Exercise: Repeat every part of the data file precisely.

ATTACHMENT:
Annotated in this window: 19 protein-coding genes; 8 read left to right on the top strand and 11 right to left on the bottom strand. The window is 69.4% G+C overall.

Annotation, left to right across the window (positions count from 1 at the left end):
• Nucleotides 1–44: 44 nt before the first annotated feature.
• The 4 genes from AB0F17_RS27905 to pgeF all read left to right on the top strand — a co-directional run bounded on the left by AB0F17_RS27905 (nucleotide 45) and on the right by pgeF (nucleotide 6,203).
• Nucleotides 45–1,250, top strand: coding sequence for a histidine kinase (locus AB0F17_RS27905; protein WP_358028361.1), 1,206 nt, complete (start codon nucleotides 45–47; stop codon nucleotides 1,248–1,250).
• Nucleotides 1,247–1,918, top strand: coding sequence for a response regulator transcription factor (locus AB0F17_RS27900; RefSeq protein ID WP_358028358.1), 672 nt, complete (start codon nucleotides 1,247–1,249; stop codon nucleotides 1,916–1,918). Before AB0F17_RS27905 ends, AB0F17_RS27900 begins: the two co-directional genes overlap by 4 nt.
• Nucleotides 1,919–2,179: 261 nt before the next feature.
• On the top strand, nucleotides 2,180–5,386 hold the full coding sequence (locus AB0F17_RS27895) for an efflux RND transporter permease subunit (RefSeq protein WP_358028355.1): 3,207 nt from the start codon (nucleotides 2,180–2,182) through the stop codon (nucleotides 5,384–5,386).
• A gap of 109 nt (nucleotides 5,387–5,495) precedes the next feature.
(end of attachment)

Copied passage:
Annotated in this window: 19 protein-coding genes; 8 read left to right on the top strand and 11 right to left on the bottom strand. The window is 69.4% G+C overall.

Annotation, left to right across the window (positions count from 1 at the left end):
• Nucleotides 1–44: 44 nt before the first annotated feature.
• The 4 genes from AB0F17_RS27905 to pgeF all read left to right on the top strand — a co-directional run bounded on the left by AB0F17_RS27905 (nucleotide 45) and on the right by pgeF (nucleotide 6,203).
• Nucleotides 45–1,250, top strand: coding sequence for a histidine kinase (locus AB0F17_RS27905; protein WP_358028361.1), 1,206 nt, complete (start codon nucleotides 45–47; stop codon nucleotides 1,248–1,250).
• Nucleotides 1,247–1,918, top strand: coding sequence for a response regulator transcription factor (locus AB0F17_RS27900; RefSeq protein ID WP_358028358.1), 672 nt, complete (start codon nucleotides 1,247–1,249; stop codon nucleotides 1,916–1,918). Before AB0F17_RS27905 ends, AB0F17_RS27900 begins: the two co-directional genes overlap by 4 nt.
• Nucleotides 1,919–2,179: 261 nt before the next feature.
• On the top strand, nucleotides 2,180–5,386 hold the full coding sequence (locus AB0F17_RS27895) for an efflux RND transporter permease subunit (RefSeq protein WP_358028355.1): 3,207 nt from the start codon (nucleotides 2,180–2,182) through the stop codon (nucleotides 5,384–5,386).
• A gap of 109 nt (nucleotides 5,387–5,495) precedes the next feature.